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A few  topics that are worth reading:



Saving for your kids’ and grandkids’ college education and make higher education affordable:


With the rising cost of higher education, every parent should start saving for their kids college education.  Even the grandparents can now start saving for your grandkids.  State of Maryland do provide tax incentives to parents and grandparents for saving for college education.


State of Maryland offers two plans:


a. Maryland Prepaid College Trust which locks in future tuition cost at today’s prices.

b. The Maryland College Investment plan which is managed by T. Rowe Price.  T Rowe Price does not charge you commissions and/or enrollment fee.   In 2012, The Maryland College Investment plan was one of the four funds that were assigned a gold star by Morning Star.




The College Savings Plan of Maryland can be started by a parent or a grandparent for a beneficiary.  Your grandkid does not have to be a resident of Maryland for a grandparent to open and contribute to the plan.  Contributions up to $2,500 can be deducted for Maryland Income Tax either by the contributor or the beneficiary depending on the plan you chose.

Funds distributed for eligible college expenses are exempt for federal and Maryland State income tax.  Even the earnings on these funds are tax free when used for eligible college expenses.  Funds can now be used for public, private or technical colleges in the United States as well as selected foreign colleges.  It can be for a two year or a four year degree.  Payments can be as low as $25 per month.


As like any other investment, before making your final decision, it is prudent to consult your accountant who is aware of your financial situation.


Saving for your old age:


Retirement is expensive as 60% of your pre-retirement earnings thru salary have stopped when you need 75% of your pre-retirement income to maintain the same pre-retirement life style.  As a rule of thumb you should not retire unless your social security income kicks in.  However, social security income will replace only 45% of your pre-retirement income.  The rest of the income should come from other sources.  Most of these sources will be thru the savings that you have built during your pre-retirement career.  It’s never too early or late to start saving for your retirement.   However, enough thought should be given to the different options that you might have based on your retirement goals.  They may include:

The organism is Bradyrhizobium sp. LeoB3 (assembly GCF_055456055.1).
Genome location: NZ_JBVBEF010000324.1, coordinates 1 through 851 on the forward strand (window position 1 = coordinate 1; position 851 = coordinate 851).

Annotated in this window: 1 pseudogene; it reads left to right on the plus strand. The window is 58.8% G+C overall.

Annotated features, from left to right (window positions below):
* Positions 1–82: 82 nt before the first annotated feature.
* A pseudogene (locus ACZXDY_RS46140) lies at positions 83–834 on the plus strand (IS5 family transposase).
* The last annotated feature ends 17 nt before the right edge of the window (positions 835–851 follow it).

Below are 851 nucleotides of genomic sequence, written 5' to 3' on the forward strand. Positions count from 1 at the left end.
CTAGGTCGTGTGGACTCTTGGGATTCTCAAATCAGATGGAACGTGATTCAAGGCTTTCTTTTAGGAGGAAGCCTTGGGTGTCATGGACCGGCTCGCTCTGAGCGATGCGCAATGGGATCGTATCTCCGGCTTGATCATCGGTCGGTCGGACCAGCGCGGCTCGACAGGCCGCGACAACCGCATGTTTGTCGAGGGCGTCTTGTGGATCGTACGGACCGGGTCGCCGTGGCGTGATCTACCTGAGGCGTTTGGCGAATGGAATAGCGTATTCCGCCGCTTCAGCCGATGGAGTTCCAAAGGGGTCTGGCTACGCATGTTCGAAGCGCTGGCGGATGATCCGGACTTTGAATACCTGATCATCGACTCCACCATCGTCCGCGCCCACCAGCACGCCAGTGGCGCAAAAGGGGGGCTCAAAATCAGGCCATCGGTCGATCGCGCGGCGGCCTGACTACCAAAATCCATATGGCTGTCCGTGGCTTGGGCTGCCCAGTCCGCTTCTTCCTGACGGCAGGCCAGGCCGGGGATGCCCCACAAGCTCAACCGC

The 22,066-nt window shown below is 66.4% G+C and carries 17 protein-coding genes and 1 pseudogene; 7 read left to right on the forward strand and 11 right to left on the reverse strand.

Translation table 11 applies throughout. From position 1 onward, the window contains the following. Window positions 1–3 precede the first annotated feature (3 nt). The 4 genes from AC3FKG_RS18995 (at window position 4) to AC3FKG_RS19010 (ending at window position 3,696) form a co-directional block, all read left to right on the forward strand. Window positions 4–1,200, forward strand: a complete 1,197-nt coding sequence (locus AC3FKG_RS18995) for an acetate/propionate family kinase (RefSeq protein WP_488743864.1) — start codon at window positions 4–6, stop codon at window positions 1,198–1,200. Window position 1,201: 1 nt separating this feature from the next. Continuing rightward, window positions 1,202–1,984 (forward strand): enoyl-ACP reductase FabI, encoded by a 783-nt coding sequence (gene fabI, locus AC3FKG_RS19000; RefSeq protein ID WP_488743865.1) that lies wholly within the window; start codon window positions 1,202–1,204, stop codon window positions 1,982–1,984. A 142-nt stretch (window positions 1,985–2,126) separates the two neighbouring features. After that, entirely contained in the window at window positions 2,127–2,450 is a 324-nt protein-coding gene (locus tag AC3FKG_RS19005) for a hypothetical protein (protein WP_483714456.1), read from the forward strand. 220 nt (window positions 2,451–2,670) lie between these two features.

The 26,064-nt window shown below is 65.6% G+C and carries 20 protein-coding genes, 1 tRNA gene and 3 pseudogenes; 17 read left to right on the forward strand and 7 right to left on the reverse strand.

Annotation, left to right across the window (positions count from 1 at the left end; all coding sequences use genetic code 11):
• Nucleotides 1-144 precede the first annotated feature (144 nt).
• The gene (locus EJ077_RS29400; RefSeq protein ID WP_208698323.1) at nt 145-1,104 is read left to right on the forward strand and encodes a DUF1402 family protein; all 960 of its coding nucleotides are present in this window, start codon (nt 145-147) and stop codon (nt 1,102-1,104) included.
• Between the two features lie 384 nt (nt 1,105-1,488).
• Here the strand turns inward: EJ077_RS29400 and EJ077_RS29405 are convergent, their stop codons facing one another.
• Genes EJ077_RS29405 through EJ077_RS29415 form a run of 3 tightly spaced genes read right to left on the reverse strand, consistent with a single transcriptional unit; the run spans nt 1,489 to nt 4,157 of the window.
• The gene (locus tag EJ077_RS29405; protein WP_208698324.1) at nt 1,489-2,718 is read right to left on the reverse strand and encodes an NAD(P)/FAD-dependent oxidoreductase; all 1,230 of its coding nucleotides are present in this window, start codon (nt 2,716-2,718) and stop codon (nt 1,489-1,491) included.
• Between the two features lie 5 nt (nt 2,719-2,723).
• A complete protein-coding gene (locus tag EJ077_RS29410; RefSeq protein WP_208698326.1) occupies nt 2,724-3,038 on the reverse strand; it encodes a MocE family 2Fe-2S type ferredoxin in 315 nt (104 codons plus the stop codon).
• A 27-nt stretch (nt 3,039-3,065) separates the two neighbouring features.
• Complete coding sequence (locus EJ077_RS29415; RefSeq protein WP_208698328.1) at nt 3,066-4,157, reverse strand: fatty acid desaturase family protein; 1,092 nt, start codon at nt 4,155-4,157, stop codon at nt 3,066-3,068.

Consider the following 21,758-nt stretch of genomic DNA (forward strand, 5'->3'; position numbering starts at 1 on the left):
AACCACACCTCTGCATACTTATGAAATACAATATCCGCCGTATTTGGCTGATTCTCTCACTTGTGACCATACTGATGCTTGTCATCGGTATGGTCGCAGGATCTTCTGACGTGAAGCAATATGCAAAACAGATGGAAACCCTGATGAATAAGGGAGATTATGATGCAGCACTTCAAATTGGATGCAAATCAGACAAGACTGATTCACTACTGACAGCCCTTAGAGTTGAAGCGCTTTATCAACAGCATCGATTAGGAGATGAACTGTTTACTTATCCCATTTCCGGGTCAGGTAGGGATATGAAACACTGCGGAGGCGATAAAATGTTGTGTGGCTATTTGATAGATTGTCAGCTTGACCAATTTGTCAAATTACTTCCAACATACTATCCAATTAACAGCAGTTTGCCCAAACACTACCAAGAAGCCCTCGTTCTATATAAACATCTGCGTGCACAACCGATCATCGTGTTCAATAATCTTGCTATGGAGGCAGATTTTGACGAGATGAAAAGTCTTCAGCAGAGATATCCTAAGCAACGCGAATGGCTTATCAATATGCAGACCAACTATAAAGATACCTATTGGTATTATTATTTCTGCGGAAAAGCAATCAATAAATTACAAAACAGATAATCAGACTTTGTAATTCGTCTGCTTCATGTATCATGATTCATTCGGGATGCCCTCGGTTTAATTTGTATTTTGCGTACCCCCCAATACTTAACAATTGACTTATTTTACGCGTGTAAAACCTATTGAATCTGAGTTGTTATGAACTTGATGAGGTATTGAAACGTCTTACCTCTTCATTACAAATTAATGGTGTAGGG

Employer supported retirement savings plan:


Your employment may offer a defined benefit plan and/or defined contribution plan.  Under defined benefit plan, you employer will provide you with a specific monthly amount at retirement.   The plan is fully funded by the employer.  The defined contribution plan does not guarantee a specific amount.  Instead, you and/or your employer contribute to the plan.  The y amount at retirement depends on your contribution and how well the investments perform.  Sometimes, your employer will add to your account by matching a certain percentage of your contribution.  401(k) plan is one kind of plan that they over.  They even provide matching contribution towards your plan even though.  If your employer kicks in matching contribution, take the maximum advantage by enrolling and contributing the maximum amount so that your monthly retirement savings is doubled.  As your share of the contribution comes off your paycheck, its will be automatic and no further action is required from your end.  Your contribution to a qualified retirement plan is pre-tax dollars.  Therefore, your annual taxable income is less which means that you pay less income tax.



Learn about your retirement plan:

Ask your employer about

1. the type of retirement plan that they offer - they might offer more than one

2. What will happen if you change jobs – can the plan come with you

3. Are there any eligible benefits from your spouse’s plan

4. Ask for periodic statements to find out what your plan is worth


Don’t touch your retirement:


You started your retirement plan for a reason and therefore there are consequences if you withdrawn from the plan before you are eligible.  Uncle Sam will impose a 10% penalty for early withdrawal and it will be added to your gross income for the year.  If you are a first time home buyer, money used for medical conditions or for college education, the 10% penalty is waived.  Always bear in mind that it will be hard to replace the withdrawn funds, so it is prudent to take a loan against the plan in extenuating circumstances.


Put money Into an Individual Retirement Account:


You can also contribute to an Individual Retirement Account (IRA).  There are two kinds of individual retirement account – Traditional and Roth IRA.  Traditional is funded by pre-tax dollars and Roth is by after-tax dollars.  The income generated in Roth IRA is not taxable.  Both can be withdrawn only after the contributor reaches 59 ½ years old without incurring a 10% penalty.  In 2013, the maximum amount an individual can contribute is $5,500.  You can also contribute a lesser amount.   However, there are restrictions as who will qualify based on your employer provided retirement plan.


Planning for retirement should never be overlooked.  Its never too late or too early to start your retirement planning.  It is always a good idea to have a financial planner or advisor to discuss and brainstorm your financial goals.  Also, periodically meet with your financial advisor him to ensure that you retirement goals are still on track.